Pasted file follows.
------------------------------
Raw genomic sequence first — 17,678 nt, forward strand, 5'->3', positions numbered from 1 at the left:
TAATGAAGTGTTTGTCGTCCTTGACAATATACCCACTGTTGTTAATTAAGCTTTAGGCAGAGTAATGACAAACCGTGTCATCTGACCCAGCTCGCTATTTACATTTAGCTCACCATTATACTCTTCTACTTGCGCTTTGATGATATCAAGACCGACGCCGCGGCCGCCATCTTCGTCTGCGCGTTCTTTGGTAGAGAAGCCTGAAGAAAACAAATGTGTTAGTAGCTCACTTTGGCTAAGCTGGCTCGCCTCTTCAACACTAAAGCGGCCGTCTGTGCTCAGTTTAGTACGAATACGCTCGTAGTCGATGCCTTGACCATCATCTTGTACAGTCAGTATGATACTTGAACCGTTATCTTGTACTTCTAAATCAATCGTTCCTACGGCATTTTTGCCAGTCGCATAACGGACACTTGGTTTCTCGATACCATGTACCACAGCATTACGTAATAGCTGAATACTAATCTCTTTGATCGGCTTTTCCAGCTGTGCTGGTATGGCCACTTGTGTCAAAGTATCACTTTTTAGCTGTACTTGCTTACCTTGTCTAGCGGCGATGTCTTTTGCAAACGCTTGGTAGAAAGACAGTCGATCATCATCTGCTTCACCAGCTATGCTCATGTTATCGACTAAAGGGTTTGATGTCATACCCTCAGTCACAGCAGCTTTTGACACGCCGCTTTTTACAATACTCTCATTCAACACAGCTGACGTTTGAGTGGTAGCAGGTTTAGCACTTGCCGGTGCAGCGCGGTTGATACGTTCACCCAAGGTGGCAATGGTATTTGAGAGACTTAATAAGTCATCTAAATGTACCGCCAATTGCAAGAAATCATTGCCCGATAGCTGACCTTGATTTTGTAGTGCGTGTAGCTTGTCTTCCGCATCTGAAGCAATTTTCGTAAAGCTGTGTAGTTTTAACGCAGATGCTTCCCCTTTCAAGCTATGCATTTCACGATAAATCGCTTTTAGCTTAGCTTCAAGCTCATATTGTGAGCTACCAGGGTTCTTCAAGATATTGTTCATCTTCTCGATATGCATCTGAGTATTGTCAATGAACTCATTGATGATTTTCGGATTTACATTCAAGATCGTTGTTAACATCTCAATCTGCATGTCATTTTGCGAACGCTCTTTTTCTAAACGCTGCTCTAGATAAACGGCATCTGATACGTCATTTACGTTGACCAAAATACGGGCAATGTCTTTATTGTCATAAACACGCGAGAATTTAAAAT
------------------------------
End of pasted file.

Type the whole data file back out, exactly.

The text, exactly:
Raw genomic sequence first — 17,678 nt, forward strand, 5'->3', positions numbered from 1 at the left:
TAATGAAGTGTTTGTCGTCCTTGACAATATACCCACTGTTGTTAATTAAGCTTTAGGCAGAGTAATGACAAACCGTGTCATCTGACCCAGCTCGCTATTTACATTTAGCTCACCATTATACTCTTCTACTTGCGCTTTGATGATATCAAGACCGACGCCGCGGCCGCCATCTTCGTCTGCGCGTTCTTTGGTAGAGAAGCCTGAAGAAAACAAATGTGTTAGTAGCTCACTTTGGCTAAGCTGGCTCGCCTCTTCAACACTAAAGCGGCCGTCTGTGCTCAGTTTAGTACGAATACGCTCGTAGTCGATGCCTTGACCATCATCTTGTACAGTCAGTATGATACTTGAACCGTTATCTTGTACTTCTAAATCAATCGTTCCTACGGCATTTTTGCCAGTCGCATAACGGACACTTGGTTTCTCGATACCATGTACCACAGCATTACGTAATAGCTGAATACTAATCTCTTTGATCGGCTTTTCCAGCTGTGCTGGTATGGCCACTTGTGTCAAAGTATCACTTTTTAGCTGTACTTGCTTACCTTGTCTAGCGGCGATGTCTTTTGCAAACGCTTGGTAGAAAGACAGTCGATCATCATCTGCTTCACCAGCTATGCTCATGTTATCGACTAAAGGGTTTGATGTCATACCCTCAGTCACAGCAGCTTTTGACACGCCGCTTTTTACAATACTCTCATTCAACACAGCTGACGTTTGAGTGGTAGCAGGTTTAGCACTTGCCGGTGCAGCGCGGTTGATACGTTCACCCAAGGTGGCAATGGTATTTGAGAGACTTAATAAGTCATCTAAATGTACCGCCAATTGCAAGAAATCATTGCCCGATAGCTGACCTTGATTTTGTAGTGCGTGTAGCTTGTCTTCCGCATCTGAAGCAATTTTCGTAAAGCTGTGTAGTTTTAACGCAGATGCTTCCCCTTTCAAGCTATGCATTTCACGATAAATCGCTTTTAGCTTAGCTTCAAGCTCATATTGTGAGCTACCAGGGTTCTTCAAGATATTGTTCATCTTCTCGATATGCATCTGAGTATTGTCAATGAACTCATTGATGATTTTCGGATTTACATTCAAGATCGTTGTTAACATCTCAATCTGCATGTCATTTTGCGAACGCTCTTTTTCTAAACGCTGCTCTAGATAAACGGCATCTGATACGTCATTTACGTTGACCAAAATACGGGCAATGTCTTTATTGTCATAAACACGCGAGAATTTAAAAT